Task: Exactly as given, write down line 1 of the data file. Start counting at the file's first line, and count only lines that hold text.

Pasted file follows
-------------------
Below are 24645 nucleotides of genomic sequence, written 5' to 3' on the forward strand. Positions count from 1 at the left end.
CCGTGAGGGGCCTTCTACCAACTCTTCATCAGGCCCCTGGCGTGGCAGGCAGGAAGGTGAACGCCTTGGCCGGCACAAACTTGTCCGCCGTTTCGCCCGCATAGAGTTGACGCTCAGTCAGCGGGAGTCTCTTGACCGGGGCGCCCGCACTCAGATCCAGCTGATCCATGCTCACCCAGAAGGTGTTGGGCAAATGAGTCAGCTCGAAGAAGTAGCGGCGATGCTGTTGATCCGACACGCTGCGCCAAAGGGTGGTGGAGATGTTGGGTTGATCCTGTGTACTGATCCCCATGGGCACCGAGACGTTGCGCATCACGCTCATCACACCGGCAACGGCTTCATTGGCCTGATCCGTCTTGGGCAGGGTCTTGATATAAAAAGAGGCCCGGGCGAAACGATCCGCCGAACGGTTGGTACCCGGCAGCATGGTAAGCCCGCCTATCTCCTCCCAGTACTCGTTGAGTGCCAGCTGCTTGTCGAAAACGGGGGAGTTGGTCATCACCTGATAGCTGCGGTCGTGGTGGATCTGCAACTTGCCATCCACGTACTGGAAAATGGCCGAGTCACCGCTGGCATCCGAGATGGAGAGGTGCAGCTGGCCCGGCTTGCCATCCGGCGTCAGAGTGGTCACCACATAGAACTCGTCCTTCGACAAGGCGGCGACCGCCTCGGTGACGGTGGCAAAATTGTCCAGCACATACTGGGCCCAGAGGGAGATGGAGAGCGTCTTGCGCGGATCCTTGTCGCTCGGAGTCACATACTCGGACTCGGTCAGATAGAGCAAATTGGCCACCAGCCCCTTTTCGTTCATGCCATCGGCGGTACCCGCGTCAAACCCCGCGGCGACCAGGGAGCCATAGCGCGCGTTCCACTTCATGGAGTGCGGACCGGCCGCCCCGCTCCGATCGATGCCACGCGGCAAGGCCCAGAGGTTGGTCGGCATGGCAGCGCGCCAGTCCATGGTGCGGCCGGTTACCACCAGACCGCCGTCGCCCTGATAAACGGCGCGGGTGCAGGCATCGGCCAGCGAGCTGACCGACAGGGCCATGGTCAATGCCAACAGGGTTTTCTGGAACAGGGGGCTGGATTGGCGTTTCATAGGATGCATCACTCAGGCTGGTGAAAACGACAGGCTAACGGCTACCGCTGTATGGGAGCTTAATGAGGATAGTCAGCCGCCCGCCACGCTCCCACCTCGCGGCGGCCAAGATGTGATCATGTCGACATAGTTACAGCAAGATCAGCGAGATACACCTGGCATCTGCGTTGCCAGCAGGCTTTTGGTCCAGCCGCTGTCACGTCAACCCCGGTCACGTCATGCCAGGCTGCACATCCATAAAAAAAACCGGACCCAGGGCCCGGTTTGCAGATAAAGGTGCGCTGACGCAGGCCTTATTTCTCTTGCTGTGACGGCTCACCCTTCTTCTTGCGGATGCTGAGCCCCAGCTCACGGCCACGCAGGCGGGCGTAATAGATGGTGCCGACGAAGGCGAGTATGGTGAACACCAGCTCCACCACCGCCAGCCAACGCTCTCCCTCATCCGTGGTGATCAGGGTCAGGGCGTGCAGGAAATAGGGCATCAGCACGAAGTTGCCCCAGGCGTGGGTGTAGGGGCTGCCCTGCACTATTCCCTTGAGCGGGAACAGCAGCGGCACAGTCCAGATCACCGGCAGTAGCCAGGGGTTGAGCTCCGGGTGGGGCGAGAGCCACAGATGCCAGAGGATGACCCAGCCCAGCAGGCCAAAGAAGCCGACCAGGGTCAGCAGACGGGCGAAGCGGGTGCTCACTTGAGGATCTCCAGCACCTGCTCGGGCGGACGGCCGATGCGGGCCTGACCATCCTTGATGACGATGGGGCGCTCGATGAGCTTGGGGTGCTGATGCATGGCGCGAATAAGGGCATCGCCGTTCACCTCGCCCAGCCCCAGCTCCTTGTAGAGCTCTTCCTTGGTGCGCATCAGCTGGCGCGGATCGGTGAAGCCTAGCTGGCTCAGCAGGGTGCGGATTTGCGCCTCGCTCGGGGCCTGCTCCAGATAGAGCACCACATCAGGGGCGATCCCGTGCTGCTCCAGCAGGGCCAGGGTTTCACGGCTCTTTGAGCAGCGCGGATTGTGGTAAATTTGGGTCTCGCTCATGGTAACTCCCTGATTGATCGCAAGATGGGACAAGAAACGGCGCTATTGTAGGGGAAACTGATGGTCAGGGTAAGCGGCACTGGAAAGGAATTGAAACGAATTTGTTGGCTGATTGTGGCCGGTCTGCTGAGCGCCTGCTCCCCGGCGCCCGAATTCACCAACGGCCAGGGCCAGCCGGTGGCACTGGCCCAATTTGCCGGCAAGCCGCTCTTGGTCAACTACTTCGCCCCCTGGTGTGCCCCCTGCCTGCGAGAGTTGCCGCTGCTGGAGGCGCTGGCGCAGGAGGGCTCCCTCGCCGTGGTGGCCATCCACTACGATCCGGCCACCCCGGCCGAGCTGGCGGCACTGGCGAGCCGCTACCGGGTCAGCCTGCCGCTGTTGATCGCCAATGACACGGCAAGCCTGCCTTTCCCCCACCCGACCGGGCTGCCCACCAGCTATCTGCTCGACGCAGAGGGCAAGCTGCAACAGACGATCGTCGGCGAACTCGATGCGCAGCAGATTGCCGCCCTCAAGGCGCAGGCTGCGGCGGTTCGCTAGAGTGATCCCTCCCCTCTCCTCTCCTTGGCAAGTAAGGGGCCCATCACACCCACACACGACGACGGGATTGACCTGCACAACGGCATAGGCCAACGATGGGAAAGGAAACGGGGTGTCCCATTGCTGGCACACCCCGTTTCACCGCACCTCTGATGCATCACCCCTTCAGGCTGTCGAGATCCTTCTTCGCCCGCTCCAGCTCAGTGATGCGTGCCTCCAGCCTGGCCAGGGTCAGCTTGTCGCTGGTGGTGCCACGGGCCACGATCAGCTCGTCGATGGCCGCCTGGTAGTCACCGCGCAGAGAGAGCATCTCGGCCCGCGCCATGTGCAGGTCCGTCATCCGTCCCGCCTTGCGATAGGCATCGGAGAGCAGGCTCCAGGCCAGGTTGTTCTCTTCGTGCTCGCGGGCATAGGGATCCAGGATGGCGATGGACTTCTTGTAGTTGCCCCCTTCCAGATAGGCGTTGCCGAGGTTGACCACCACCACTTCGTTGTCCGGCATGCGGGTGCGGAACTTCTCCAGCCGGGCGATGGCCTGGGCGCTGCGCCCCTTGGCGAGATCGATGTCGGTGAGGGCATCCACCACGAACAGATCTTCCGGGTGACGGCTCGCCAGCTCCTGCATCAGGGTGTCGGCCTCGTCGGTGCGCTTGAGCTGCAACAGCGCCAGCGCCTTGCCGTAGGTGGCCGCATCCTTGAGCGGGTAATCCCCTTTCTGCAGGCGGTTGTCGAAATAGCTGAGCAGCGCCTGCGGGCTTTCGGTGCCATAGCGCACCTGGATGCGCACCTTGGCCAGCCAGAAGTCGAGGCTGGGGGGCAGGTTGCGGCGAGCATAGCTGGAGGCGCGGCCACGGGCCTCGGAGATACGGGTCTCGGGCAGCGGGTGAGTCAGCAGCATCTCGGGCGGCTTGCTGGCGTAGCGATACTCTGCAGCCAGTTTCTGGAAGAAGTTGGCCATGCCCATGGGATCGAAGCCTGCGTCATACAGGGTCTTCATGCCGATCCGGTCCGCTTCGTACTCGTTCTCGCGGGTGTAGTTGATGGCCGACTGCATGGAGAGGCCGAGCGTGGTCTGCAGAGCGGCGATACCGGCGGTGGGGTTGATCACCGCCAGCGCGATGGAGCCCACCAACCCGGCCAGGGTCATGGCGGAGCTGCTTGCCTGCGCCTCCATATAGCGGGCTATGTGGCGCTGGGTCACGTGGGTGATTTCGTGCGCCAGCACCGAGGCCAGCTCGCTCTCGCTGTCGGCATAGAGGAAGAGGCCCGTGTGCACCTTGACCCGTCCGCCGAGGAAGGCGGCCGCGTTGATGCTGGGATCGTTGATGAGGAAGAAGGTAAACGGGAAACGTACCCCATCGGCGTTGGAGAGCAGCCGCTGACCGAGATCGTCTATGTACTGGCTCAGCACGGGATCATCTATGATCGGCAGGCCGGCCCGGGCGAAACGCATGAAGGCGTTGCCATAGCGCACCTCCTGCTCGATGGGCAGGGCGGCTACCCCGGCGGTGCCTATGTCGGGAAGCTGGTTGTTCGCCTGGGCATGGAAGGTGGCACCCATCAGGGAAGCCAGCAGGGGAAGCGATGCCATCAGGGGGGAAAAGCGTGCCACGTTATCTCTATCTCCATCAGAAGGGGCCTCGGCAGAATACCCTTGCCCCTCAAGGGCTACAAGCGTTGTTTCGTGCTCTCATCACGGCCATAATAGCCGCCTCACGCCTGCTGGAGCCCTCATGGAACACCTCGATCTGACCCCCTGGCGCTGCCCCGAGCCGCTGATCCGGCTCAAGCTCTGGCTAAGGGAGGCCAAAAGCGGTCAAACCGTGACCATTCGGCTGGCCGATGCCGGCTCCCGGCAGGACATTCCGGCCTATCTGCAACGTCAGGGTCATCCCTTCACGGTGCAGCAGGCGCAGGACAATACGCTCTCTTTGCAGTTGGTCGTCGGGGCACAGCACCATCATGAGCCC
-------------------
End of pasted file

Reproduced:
Below are 24645 nucleotides of genomic sequence, written 5' to 3' on the forward strand. Positions count from 1 at the left end.